Three weeks after Mahdi Ali was found guilty of killing three men during a failed robbery attempt last year at the Seward Market in Minneapolis, the Minnesota Supreme Court explains why it allowed him to be tried as an adult.
The court released an opinion Wednesday supporting the court's June decision to uphold a lower court ruling by Hennepin County Judge Peter Cahill in September 2010 that a "preponderance of evidence" showed Ali was 16 years or older at the time of the Seward Market shootings in January 2010.
Two weeks after Ali's conviction, defense attorney Fred Goetz filed an affidavit from two people who say they knew Ali's parents and confirm that he was born in a Kenyan hospital in August of 1994. If that's true, Ali would have been 15 years old on the night he committed the murders. Goetz argues it would be cruel and unusual punishment to sentence someone to life in prison without parole for a crime committed at that age.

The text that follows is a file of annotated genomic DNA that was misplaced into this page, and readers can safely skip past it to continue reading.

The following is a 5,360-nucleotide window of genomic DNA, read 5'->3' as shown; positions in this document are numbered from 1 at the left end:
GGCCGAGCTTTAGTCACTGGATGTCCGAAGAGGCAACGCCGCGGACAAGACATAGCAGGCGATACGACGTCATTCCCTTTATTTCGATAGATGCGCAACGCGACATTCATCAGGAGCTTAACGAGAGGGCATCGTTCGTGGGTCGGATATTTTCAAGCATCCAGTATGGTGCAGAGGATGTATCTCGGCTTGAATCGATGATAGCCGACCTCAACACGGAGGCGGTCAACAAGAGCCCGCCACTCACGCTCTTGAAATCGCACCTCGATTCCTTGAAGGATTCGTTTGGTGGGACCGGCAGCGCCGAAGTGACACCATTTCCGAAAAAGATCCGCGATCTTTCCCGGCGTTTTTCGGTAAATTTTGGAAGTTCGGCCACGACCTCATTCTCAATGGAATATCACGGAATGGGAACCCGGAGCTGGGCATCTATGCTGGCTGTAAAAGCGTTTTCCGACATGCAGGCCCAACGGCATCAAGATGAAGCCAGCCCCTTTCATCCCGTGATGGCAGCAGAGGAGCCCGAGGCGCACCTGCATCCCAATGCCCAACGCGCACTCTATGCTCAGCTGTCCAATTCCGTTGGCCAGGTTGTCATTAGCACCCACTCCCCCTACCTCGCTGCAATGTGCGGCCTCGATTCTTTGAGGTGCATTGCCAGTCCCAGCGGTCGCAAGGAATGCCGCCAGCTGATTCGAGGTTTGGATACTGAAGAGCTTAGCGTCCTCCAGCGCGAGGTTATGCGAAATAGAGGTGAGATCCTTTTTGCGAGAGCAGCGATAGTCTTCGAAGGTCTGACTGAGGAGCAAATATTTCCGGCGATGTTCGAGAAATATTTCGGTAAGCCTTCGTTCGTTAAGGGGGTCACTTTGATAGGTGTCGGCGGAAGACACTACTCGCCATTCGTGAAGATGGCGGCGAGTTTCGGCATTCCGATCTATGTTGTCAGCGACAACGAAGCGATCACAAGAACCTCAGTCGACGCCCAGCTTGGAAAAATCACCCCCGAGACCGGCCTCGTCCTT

Goetz is requesting a jury trial to determine Ali's age "beyond a reasonable doubt," which is a higher burden of proof than the one used by Cahill in his earlier ruling.
Ali is scheduled to be sentenced Oct. 31. Goetz expects Judge Cahill to rule on his request for a jury trial on the age issue at the time of sentencing. If Cahill rules against the jury trial, Goetz says he wiill file another appeal to the Minnesota Supreme Court based on his contention that the life sentence is unconstitutional.